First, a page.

In an interview, Moore said the GAO report contains a lot of good information but that its recommendations fall short of what’s necessary.  “I would have liked to see a few other recommendations, including suggesting to Congress that it adopt a national disclosure law” that would require property owners to inform buyers of past floods and flood risks during real estate transactions, Moore said. NRDC counts 21 states with no such disclosure laws and six more with what it considers to be inadequate laws.

Still, Moore said he was pleased to see continued attention on mapping systems failures, including calling out FEMA flood maps for not factoring in a changing climate, despite a 2012 law that instructed the agency to do so.

The GAO report said, “most maps do not reflect how flood risk will likely change in the future.” Moore called that a “pretty generous” conclusion. There have been 8,000 flood maps finished since the 2012 legislation, he said, “and as far as we know, there isn’t anything about climate projections in any of those.” 

In January, NRDC and the Association of State Floodplain Managers petitioned FEMA to develop maps that project future flood risks and to  update agency rules for building and land use in the nation’s floodplains.

“Today’s maps are based on rainfall estimates that are anywhere from 10 to 50 years out of date,” said Larry A. Larson, a professional engineer and senior policy advisor for the Association of State Floodplain Managers. He called the GAO report, with its minimal recommendations “kind of weak.” But he said he was glad that the GAO did the report, and that it points out to lawmakers on Capitol Hill that if they want to make sure the rules mandating the purchase of flood insurance are done right, “there must be a role for FEMA because it is doing the maps.”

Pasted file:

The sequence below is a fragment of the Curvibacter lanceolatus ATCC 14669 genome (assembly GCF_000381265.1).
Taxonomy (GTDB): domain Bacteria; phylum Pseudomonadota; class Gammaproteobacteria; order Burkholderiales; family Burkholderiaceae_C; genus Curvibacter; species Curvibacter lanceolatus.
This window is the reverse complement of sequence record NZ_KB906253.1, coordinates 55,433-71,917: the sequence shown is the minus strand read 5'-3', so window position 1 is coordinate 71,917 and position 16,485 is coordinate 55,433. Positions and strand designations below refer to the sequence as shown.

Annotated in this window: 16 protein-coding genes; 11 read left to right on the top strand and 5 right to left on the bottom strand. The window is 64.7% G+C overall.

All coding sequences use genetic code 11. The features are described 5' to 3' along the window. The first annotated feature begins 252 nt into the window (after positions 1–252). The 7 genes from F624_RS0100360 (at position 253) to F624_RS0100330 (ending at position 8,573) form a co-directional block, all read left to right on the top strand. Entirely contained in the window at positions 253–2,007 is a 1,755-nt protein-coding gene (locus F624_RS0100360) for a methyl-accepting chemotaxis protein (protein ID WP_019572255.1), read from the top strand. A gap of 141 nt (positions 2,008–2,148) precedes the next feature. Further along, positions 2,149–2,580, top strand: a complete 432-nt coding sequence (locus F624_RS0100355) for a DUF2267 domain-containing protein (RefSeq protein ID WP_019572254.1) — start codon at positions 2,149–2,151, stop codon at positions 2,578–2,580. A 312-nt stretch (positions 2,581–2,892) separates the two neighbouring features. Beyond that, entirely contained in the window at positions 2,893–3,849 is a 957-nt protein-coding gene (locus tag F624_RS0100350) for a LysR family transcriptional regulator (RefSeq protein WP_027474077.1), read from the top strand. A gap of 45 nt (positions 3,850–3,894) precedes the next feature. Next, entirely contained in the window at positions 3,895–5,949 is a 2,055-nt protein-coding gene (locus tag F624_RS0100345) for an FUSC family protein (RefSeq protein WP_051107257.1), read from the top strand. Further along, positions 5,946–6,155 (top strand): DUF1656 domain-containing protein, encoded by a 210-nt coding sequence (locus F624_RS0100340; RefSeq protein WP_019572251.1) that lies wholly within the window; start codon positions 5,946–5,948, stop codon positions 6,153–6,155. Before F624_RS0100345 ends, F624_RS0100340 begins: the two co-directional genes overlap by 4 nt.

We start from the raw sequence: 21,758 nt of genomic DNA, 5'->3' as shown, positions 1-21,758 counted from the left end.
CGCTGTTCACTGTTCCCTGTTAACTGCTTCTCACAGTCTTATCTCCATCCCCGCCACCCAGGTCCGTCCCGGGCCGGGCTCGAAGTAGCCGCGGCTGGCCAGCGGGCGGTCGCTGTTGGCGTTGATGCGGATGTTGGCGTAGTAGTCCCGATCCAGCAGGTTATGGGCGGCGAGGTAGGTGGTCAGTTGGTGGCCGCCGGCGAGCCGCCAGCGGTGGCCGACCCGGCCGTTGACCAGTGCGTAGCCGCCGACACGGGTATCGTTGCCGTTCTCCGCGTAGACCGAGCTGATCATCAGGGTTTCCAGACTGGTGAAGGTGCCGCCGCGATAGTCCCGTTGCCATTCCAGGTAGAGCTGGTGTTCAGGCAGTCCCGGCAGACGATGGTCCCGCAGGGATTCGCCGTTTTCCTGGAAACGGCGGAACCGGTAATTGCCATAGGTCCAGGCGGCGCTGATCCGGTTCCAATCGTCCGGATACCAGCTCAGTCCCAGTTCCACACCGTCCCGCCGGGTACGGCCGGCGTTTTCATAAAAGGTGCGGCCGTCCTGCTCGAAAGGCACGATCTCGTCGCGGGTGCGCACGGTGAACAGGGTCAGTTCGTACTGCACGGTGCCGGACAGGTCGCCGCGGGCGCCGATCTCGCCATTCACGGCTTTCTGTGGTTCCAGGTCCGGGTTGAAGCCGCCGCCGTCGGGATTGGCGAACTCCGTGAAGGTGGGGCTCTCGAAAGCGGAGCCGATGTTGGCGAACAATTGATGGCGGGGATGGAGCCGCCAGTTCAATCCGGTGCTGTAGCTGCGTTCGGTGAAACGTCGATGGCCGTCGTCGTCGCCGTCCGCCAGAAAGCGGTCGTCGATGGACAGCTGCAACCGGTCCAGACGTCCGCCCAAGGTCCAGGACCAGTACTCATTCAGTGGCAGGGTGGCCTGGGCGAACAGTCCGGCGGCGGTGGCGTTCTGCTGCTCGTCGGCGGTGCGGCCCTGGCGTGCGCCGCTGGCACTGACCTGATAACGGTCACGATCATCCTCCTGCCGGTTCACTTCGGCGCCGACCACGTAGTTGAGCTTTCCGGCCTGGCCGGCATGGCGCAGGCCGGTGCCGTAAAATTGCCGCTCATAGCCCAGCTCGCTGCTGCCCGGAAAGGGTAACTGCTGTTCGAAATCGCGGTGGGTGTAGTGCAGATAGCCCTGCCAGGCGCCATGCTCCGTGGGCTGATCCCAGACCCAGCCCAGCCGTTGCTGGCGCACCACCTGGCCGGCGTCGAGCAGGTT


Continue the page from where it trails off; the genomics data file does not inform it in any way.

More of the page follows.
Politics Subvert Climate Considerations

In the most recent National Climate Assessment, U.S. government scientists warned that global warming was intensifying and increasing the frequency of extreme rainstorms that cause devastating flooding. Hurricane rainfall and intensity are also likely to increase, as are the frequency and severity of “atmospheric rivers” of rain on the West Coast. Sea-level rise also makes flooding storm surges more dangerous.

In 2018, the Gulf Coast town of Mexico Beach, Florida, became a vivid example of how FEMA’s flood maps were failing millions of Americans who owned property in low-lying areas along coastal zones, rivers or streams, as Inside Climate News reported at the time. The town lost more than 200 homes in an area that FEMA had categorized as having minimal flood risk associated with Hurricane Michael, which delivered a storm surge of 14 feet and significant additional wave activity that exacerbated the catastrophic damage.

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The GAO report was silent on why FEMA was not factoring in climate change in its maps used for determining who must buy flood insurance.

“It’s politics,” said Gaul, the book author. “Everybody wants to beat up on FEMA, including me, for the flood insurance program,” But to be fair, he said, when “FEMA tries to do the right thing to make rates reflect risks, Congress steps in.”

The authors of the report, Cackley said,  also found it difficult to get an understanding of the extent to which lenders were complying with the law.

“We were not able to estimate a compliance rate,” Cackley said. “Nobody has all of the information you’d need to do it, that would be put in a way that would allow us to do it.”